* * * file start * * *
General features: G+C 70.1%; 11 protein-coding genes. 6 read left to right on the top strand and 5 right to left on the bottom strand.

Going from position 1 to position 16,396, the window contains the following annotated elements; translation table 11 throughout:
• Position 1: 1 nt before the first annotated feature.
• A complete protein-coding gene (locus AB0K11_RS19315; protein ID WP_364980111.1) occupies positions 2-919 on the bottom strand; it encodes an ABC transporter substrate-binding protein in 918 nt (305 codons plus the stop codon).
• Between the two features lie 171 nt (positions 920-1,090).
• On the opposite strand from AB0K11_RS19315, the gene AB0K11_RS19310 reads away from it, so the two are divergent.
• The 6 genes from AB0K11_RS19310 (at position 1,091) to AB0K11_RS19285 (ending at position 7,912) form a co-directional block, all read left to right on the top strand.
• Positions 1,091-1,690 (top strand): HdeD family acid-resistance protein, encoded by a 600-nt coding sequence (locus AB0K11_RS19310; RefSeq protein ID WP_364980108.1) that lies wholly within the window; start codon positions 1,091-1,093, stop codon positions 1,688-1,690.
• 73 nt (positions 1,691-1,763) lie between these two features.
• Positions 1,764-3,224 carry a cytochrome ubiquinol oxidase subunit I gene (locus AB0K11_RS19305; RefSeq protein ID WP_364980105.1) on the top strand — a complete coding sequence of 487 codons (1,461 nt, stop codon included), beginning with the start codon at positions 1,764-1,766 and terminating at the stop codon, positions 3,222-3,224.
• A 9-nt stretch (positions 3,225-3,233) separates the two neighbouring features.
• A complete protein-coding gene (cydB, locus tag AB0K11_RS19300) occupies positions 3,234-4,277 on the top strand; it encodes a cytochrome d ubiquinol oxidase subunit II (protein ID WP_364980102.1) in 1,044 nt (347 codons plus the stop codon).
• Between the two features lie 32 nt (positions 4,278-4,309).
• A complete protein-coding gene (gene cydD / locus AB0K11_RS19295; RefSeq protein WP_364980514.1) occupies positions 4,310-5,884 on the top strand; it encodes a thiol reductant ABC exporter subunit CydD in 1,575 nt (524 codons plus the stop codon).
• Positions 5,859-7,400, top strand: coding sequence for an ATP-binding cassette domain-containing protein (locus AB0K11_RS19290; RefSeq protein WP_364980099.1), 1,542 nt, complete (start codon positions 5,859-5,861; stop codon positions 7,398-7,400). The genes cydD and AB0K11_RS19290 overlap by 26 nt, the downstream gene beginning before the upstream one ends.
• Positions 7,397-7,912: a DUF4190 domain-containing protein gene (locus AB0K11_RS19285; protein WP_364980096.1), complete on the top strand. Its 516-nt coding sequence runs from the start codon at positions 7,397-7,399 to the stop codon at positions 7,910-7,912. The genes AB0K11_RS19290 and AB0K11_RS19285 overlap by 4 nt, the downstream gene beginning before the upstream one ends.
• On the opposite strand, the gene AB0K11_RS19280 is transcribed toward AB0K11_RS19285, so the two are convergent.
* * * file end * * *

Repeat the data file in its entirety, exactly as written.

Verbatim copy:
General features: G+C 70.1%; 11 protein-coding genes. 6 read left to right on the top strand and 5 right to left on the bottom strand.

Going from position 1 to position 16,396, the window contains the following annotated elements; translation table 11 throughout:
• Position 1: 1 nt before the first annotated feature.
• A complete protein-coding gene (locus AB0K11_RS19315; protein ID WP_364980111.1) occupies positions 2-919 on the bottom strand; it encodes an ABC transporter substrate-binding protein in 918 nt (305 codons plus the stop codon).
• Between the two features lie 171 nt (positions 920-1,090).
• On the opposite strand from AB0K11_RS19315, the gene AB0K11_RS19310 reads away from it, so the two are divergent.
• The 6 genes from AB0K11_RS19310 (at position 1,091) to AB0K11_RS19285 (ending at position 7,912) form a co-directional block, all read left to right on the top strand.
• Positions 1,091-1,690 (top strand): HdeD family acid-resistance protein, encoded by a 600-nt coding sequence (locus AB0K11_RS19310; RefSeq protein ID WP_364980108.1) that lies wholly within the window; start codon positions 1,091-1,093, stop codon positions 1,688-1,690.
• 73 nt (positions 1,691-1,763) lie between these two features.
• Positions 1,764-3,224 carry a cytochrome ubiquinol oxidase subunit I gene (locus AB0K11_RS19305; RefSeq protein ID WP_364980105.1) on the top strand — a complete coding sequence of 487 codons (1,461 nt, stop codon included), beginning with the start codon at positions 1,764-1,766 and terminating at the stop codon, positions 3,222-3,224.
• A 9-nt stretch (positions 3,225-3,233) separates the two neighbouring features.
• A complete protein-coding gene (cydB, locus tag AB0K11_RS19300) occupies positions 3,234-4,277 on the top strand; it encodes a cytochrome d ubiquinol oxidase subunit II (protein ID WP_364980102.1) in 1,044 nt (347 codons plus the stop codon).
• Between the two features lie 32 nt (positions 4,278-4,309).
• A complete protein-coding gene (gene cydD / locus AB0K11_RS19295; RefSeq protein WP_364980514.1) occupies positions 4,310-5,884 on the top strand; it encodes a thiol reductant ABC exporter subunit CydD in 1,575 nt (524 codons plus the stop codon).
• Positions 5,859-7,400, top strand: coding sequence for an ATP-binding cassette domain-containing protein (locus AB0K11_RS19290; RefSeq protein WP_364980099.1), 1,542 nt, complete (start codon positions 5,859-5,861; stop codon positions 7,398-7,400). The genes cydD and AB0K11_RS19290 overlap by 26 nt, the downstream gene beginning before the upstream one ends.
• Positions 7,397-7,912: a DUF4190 domain-containing protein gene (locus AB0K11_RS19285; protein WP_364980096.1), complete on the top strand. Its 516-nt coding sequence runs from the start codon at positions 7,397-7,399 to the stop codon at positions 7,910-7,912. The genes AB0K11_RS19290 and AB0K11_RS19285 overlap by 4 nt, the downstream gene beginning before the upstream one ends.
• On the opposite strand, the gene AB0K11_RS19280 is transcribed toward AB0K11_RS19285, so the two are convergent.